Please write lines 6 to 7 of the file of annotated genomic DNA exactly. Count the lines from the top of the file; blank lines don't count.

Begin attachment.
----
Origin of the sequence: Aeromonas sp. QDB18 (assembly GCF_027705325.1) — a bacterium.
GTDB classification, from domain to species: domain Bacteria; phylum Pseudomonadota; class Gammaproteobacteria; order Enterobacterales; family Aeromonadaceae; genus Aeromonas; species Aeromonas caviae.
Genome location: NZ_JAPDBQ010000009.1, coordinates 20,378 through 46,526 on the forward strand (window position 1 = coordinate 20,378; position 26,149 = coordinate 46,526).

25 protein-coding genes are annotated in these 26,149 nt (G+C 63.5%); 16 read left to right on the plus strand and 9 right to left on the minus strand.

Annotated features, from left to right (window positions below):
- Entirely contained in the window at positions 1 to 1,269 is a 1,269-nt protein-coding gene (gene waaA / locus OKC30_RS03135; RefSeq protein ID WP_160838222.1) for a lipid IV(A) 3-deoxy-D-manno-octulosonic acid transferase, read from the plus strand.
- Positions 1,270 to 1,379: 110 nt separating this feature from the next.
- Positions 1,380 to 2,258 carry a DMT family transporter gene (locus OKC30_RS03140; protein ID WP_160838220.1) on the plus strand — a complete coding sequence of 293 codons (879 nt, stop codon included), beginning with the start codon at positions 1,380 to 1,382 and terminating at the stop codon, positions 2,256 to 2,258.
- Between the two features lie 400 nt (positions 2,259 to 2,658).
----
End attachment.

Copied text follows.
- Entirely contained in the window at positions 1 to 1,269 is a 1,269-nt protein-coding gene (gene waaA / locus OKC30_RS03135; RefSeq protein ID WP_160838222.1) for a lipid IV(A) 3-deoxy-D-manno-octulosonic acid transferase, read from the plus strand.
- Positions 1,270 to 1,379: 110 nt separating this feature from the next.